Casting and Splinting in Cats

Casting and Splinting for Cats - Conditions Treated, Procedure, Efficacy, Recovery, Cost, Considerations, Prevention
Casting and Splinting for Cats - Conditions Treated, Procedure, Efficacy, Recovery, Cost, Considerations, Prevention

What is Casting and Splinting?

Splinting a limb or applying a cast to a body part are simple and effective ways to isolate and prevent the movement of an injured body part and to give it time to properly heal. Cats (and animals in general) are often fitted with splints or casts when certain injuries occur, as unlike humans, they do not understand the need to rest damaged body parts as they heal and as such require physical restraint to limit their range of motion.

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Casting and Splinting Procedure in Cats

To splint a limb, the vet will first apply a sedative or general anesthetic, depending on the cat's willingness to cooperate with the procedure. They will then properly align the ends of the broken bone and rest the splint alongside it. Next, they will secure the splint to the limb using straps which are tightened incrementally so as not to disturb the bone. If a cast is being applied, the vet will (after alignment) soak several layers of bandages in adhesive and press them together, smoothing out any air pockets and creases. Then they will wrap the broken limb in padding and wind the cast material around the outside, to prevent it from sticking directly to the cat’s hair or skin. Next, bandages are wrapped around the outside and the cast is left to dry.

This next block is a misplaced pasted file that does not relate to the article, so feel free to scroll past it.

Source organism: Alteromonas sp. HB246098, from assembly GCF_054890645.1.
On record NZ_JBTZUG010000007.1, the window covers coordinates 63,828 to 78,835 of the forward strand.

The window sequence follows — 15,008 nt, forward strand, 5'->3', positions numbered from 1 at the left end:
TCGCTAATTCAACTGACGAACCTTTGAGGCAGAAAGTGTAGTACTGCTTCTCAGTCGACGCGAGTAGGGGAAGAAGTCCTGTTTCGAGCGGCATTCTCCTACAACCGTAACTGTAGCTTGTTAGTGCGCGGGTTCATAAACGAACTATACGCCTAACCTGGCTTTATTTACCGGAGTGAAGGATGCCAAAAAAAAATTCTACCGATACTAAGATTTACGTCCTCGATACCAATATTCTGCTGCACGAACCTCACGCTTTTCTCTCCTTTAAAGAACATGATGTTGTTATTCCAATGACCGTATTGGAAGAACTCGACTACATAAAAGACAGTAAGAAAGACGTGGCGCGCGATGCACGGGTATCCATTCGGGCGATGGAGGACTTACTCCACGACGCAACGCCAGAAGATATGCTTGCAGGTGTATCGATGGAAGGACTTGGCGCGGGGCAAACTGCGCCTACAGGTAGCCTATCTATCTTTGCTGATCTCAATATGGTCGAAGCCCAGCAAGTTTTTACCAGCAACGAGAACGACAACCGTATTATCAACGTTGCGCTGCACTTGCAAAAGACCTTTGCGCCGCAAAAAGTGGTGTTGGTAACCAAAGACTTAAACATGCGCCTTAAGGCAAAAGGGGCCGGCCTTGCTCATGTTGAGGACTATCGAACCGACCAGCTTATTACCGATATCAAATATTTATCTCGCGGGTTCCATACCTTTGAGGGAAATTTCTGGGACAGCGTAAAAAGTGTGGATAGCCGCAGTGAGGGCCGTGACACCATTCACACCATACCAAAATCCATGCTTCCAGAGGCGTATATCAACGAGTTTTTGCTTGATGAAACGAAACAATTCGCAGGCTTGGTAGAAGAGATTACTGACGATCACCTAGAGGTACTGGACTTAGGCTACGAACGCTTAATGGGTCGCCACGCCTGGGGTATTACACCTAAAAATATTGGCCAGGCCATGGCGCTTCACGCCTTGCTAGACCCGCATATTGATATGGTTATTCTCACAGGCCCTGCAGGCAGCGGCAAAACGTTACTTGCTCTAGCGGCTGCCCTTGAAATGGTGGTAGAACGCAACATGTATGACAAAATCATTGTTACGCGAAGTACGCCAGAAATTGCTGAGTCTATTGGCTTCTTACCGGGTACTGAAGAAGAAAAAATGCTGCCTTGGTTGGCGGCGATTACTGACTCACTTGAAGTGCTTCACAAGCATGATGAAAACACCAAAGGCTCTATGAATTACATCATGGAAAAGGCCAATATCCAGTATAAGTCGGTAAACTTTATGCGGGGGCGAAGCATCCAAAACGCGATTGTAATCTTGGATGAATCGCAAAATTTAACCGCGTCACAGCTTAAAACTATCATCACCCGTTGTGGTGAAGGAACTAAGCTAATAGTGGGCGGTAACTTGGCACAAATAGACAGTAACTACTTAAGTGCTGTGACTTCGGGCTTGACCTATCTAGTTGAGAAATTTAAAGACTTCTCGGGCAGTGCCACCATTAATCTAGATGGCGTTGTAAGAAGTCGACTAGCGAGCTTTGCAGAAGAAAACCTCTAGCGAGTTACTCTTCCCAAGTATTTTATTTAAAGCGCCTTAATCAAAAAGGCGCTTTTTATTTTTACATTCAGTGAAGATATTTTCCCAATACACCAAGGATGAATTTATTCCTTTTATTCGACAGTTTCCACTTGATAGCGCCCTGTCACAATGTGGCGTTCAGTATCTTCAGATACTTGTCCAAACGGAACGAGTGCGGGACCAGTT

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Efficacy of Casting and Splinting in Cats

If all goes well, the splint or cast will ensure a good standard of healing for the fractured bone. That said, due to the potential complications of this procedure, most vets will prefer a surgical option instead. Although more technically complex, by implanting screws and other metal structures to keep the bone in place, the vet can ensure that the cat will return to a semblance of its normal routine within a relatively short space of time. Internal fixation of the break will also ensure that there is no room for the bones to move out of alignment and heal incorrectly.

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Casting and Splinting Recovery in Cats